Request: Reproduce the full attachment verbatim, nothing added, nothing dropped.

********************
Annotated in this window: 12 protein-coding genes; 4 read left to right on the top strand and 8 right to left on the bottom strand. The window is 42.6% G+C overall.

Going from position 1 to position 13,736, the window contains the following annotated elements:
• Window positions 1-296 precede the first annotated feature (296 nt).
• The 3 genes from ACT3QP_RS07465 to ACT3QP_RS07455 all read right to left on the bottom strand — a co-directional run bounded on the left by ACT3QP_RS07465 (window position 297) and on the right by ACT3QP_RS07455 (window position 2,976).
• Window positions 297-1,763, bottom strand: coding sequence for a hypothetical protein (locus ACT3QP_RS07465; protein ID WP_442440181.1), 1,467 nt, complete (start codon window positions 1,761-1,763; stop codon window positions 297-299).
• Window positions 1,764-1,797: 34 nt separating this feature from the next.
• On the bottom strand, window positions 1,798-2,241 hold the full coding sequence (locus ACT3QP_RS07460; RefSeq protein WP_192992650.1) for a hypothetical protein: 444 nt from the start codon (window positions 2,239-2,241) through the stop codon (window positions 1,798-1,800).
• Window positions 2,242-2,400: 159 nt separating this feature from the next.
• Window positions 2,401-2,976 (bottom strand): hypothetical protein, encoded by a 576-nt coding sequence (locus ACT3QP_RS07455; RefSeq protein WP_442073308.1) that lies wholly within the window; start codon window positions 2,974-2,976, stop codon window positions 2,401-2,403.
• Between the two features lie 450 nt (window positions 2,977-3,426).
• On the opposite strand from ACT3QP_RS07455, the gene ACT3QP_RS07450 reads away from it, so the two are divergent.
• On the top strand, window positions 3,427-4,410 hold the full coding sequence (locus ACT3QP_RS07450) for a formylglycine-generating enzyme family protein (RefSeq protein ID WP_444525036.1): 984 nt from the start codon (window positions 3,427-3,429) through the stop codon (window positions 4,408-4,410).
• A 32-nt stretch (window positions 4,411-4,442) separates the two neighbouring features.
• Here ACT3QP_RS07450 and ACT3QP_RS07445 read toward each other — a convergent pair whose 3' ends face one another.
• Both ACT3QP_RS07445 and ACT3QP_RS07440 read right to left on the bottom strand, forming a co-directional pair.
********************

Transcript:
Annotated in this window: 12 protein-coding genes; 4 read left to right on the top strand and 8 right to left on the bottom strand. The window is 42.6% G+C overall.

Going from position 1 to position 13,736, the window contains the following annotated elements:
• Window positions 1-296 precede the first annotated feature (296 nt).
• The 3 genes from ACT3QP_RS07465 to ACT3QP_RS07455 all read right to left on the bottom strand — a co-directional run bounded on the left by ACT3QP_RS07465 (window position 297) and on the right by ACT3QP_RS07455 (window position 2,976).
• Window positions 297-1,763, bottom strand: coding sequence for a hypothetical protein (locus ACT3QP_RS07465; protein ID WP_442440181.1), 1,467 nt, complete (start codon window positions 1,761-1,763; stop codon window positions 297-299).
• Window positions 1,764-1,797: 34 nt separating this feature from the next.
• On the bottom strand, window positions 1,798-2,241 hold the full coding sequence (locus ACT3QP_RS07460; RefSeq protein WP_192992650.1) for a hypothetical protein: 444 nt from the start codon (window positions 2,239-2,241) through the stop codon (window positions 1,798-1,800).
• Window positions 2,242-2,400: 159 nt separating this feature from the next.
• Window positions 2,401-2,976 (bottom strand): hypothetical protein, encoded by a 576-nt coding sequence (locus ACT3QP_RS07455; RefSeq protein WP_442073308.1) that lies wholly within the window; start codon window positions 2,974-2,976, stop codon window positions 2,401-2,403.
• Between the two features lie 450 nt (window positions 2,977-3,426).
• On the opposite strand from ACT3QP_RS07455, the gene ACT3QP_RS07450 reads away from it, so the two are divergent.
• On the top strand, window positions 3,427-4,410 hold the full coding sequence (locus ACT3QP_RS07450) for a formylglycine-generating enzyme family protein (RefSeq protein ID WP_444525036.1): 984 nt from the start codon (window positions 3,427-3,429) through the stop codon (window positions 4,408-4,410).
• A 32-nt stretch (window positions 4,411-4,442) separates the two neighbouring features.
• Here ACT3QP_RS07450 and ACT3QP_RS07445 read toward each other — a convergent pair whose 3' ends face one another.
• Both ACT3QP_RS07445 and ACT3QP_RS07440 read right to left on the bottom strand, forming a co-directional pair.